The philosophy behind the ‘expected value’ theory is that over the long run the decision maker will ‘do better’ to select the alternative with highest expected value. The ‘Pay-off Matrix’, for this reason, uses ‘expected value model’ to evaluate decision alternatives.
Decision-Making: Risk conditions
Conditions of risk refer to a situation in which a person (or a strategist) facing a decision problem can estimate the likelihood (i.e., probability) of a particular outcome (or result).
Decision-making under risk conditions also necessitates the use of expected values.
The expected value of an alternative is the long-run average return.
Let us assume that a publisher:
(i) Has fixed the price of a book at Rs. 175, its incremental cost being Rs. 100.
(ii) Has decided to make a sensitivity analysis within the following finite range of production and demand combinations:
Each demand level (i.e., level of sales) is a ‘State of nature’.
(iii) Has estimated the following probabilities for each demand level as:
We should, for the purpose of sensitivity analysis in respect of the above, work out:
(i) Conditional-value pay offs for production decisions, and
(ii) Expected values for production decisions.
(i) Conditional-Value Computations:
The contribution associated with each ‘state of nature’ and ‘strategy’ is a condition value because it is conditioned on the demand for books.
Here, contribution per book = Rs. (175 – 100) = Rs. 75, which is the actual pay off.
Now, Pay off associated with producing 500 books and selling 500 books = 500 x Rs. 75 = Rs. 37,500
If, however, the publisher prints 1500 books and only 1000 books are in demand, the pay off is:
For a combination of 1000 books (prints) and 500 books (demand), Pay off = Rs. (87,500 – 1, 00,000) = (-) Rs. 12,500.
For a combination of 1500 books (prints) and 500 books (demand), Pay off Rs. (87,500 – 1, 50,000) = (-) Rs. 62,500.
For a combination of 500 books (prints) and 1000 books (demand), Pay off: 500 x Rs. 75 = Rs. 37,500.
For a combination of 1000 books (both prints and demand), Pay off: Rs. (1, 75,000 – 1, 00,000) = Rs. 75,000.
For a combination of 500 books (prints) and 1500 books (demand), Pay off = 500 x Rs. (175 – 100) = Rs. 37,500.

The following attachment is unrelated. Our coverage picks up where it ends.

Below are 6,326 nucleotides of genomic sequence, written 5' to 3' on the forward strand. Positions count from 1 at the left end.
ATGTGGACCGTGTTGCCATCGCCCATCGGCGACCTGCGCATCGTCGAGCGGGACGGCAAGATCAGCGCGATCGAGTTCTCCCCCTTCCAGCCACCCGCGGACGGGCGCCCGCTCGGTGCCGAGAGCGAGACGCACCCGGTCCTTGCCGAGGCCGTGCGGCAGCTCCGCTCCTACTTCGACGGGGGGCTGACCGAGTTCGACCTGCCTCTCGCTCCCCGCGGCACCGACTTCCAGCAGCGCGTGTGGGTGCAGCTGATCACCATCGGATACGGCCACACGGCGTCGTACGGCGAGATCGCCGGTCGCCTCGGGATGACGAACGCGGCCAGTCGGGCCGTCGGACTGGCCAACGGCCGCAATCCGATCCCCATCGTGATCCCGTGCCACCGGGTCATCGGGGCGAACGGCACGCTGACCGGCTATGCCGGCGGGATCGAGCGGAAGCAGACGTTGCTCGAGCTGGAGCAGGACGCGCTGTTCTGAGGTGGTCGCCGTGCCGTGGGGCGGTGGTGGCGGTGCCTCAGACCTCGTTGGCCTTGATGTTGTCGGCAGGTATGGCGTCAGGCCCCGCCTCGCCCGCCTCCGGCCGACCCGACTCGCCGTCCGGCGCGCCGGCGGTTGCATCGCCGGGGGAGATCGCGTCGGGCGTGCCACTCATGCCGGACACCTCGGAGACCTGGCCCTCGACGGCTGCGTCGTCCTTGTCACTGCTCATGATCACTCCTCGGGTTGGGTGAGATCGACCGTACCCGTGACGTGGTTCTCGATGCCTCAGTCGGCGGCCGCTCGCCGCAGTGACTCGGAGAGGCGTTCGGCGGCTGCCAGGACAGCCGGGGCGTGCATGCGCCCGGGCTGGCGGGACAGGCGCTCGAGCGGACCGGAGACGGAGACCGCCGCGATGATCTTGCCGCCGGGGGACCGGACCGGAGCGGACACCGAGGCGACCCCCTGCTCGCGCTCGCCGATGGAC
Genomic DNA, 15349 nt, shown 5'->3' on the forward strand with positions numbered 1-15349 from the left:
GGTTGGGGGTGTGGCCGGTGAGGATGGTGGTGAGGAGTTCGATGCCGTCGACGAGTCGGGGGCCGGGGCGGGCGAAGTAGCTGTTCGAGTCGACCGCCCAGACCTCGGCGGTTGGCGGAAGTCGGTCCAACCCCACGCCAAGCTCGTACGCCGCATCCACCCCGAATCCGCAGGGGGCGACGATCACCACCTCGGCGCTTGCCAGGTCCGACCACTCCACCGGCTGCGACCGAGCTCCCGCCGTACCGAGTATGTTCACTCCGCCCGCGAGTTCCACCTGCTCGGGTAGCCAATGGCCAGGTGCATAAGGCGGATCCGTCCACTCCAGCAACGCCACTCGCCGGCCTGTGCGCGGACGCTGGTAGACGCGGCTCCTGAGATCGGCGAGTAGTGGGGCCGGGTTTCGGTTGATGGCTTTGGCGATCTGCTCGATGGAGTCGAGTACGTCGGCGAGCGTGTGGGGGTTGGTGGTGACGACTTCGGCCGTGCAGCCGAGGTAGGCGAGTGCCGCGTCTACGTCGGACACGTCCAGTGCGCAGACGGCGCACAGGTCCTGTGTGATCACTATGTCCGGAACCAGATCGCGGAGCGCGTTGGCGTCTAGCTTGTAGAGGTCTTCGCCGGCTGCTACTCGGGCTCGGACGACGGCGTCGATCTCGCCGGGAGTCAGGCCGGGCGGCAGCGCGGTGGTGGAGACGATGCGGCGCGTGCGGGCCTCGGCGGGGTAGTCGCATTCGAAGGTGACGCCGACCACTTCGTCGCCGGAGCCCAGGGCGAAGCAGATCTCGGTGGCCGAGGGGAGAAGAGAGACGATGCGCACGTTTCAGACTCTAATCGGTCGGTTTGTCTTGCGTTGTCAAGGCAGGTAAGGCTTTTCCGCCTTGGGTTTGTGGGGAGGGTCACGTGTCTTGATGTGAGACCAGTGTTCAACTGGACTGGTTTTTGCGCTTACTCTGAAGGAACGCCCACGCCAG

For a combination of 1000 books (prints) and 1500 books (demand), Pay off = Rs. (1, 75,000 – 1, 00,000) = Rs. 75,000
For a combination of 1500 (both prints and demand), Pay off = Rs. (2, 62,500 -1, 50,000) = Rs. 1, 12,500
Conditional-Value Pay Off Table:
(ii) Expected Value Computations
Expected Value = Conditional Value x Probability.
For example, the expected value for the strategy of printing 1000 books will be: (0.20 x (-) Rs. 12,500) + (0.40 x Rs. 75,000) + (0.30 x Rs. 75,000) = – 2500 + 30,000 + 22,500 = Rs. 50,000
For the strategy of printing of 500 books, the expected value will be = (0.20 x Rs. 37,500) + (0.40 x Rs. 37,500) + (0.30 x 37,500) = 7,500 + 15,000 + 11,250 = Rs. 33,750
For the strategy of printing of 1500 books, the expected value will be = (0.2 x (-) 62500) + (0.4 x 25000) + (0.30 x 1, 12,500) = – 12,500 + 10,000 + 33,750 = Rs. 31,250
Therefore, the proper decision for the publisher should be to print 1000 books as the expected value of this strategy is the highest.
Decision Making: Uncertainty Conditions:
Conditions of uncertainty refer to a situation in which a person (or a strategist) has absolutely no idea of the probabilities associated with the various alternatives being considered. In such a situation, the intuition, judgment, and personality of the strategist can play an important role.
A number of different decision criteria including the following can be used as possible bases by a strategist for decisions under uncertainty:
(i) Maximax Criterion (optimistic):
Maximising the maximum possible pay off. [Maximax Criterion refers to a choice of strategy which uses the criterion of optimism and the strategist assumes the best outcomes will occur and acts accordingly.]